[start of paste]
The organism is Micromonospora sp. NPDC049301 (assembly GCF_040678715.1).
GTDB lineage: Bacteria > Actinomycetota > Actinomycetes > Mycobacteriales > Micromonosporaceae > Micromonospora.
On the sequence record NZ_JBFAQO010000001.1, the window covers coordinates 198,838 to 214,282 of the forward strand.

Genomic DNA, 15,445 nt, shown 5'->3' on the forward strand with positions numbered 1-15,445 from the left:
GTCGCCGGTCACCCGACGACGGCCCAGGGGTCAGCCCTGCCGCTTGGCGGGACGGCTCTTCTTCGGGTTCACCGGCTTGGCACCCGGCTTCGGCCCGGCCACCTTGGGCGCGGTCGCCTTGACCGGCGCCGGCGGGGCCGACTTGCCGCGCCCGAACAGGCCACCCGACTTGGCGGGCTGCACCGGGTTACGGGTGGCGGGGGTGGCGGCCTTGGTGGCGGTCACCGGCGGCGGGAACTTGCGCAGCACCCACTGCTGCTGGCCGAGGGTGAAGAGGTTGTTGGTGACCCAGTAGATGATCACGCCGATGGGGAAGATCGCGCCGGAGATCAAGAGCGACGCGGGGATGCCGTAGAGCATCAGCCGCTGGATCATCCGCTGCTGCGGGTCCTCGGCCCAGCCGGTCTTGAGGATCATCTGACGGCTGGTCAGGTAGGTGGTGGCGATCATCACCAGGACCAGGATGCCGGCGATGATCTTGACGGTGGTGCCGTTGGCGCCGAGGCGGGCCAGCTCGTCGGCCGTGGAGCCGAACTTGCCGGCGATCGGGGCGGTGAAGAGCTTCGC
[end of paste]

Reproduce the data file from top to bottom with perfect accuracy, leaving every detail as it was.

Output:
The organism is Micromonospora sp. NPDC049301 (assembly GCF_040678715.1).
GTDB lineage: Bacteria > Actinomycetota > Actinomycetes > Mycobacteriales > Micromonosporaceae > Micromonospora.
On the sequence record NZ_JBFAQO010000001.1, the window covers coordinates 198,838 to 214,282 of the forward strand.

Genomic DNA, 15,445 nt, shown 5'->3' on the forward strand with positions numbered 1-15,445 from the left:
GTCGCCGGTCACCCGACGACGGCCCAGGGGTCAGCCCTGCCGCTTGGCGGGACGGCTCTTCTTCGGGTTCACCGGCTTGGCACCCGGCTTCGGCCCGGCCACCTTGGGCGCGGTCGCCTTGACCGGCGCCGGCGGGGCCGACTTGCCGCGCCCGAACAGGCCACCCGACTTGGCGGGCTGCACCGGGTTACGGGTGGCGGGGGTGGCGGCCTTGGTGGCGGTCACCGGCGGCGGGAACTTGCGCAGCACCCACTGCTGCTGGCCGAGGGTGAAGAGGTTGTTGGTGACCCAGTAGATGATCACGCCGATGGGGAAGATCGCGCCGGAGATCAAGAGCGACGCGGGGATGCCGTAGAGCATCAGCCGCTGGATCATCCGCTGCTGCGGGTCCTCGGCCCAGCCGGTCTTGAGGATCATCTGACGGCTGGTCAGGTAGGTGGTGGCGATCATCACCAGGACCAGGATGCCGGCGATGATCTTGACGGTGGTGCCGTTGGCGCCGAGGCGGGCCAGCTCGTCGGCCGTGGAGCCGAACTTGCCGGCGATCGGGGCGGTGAAGAGCTTCGC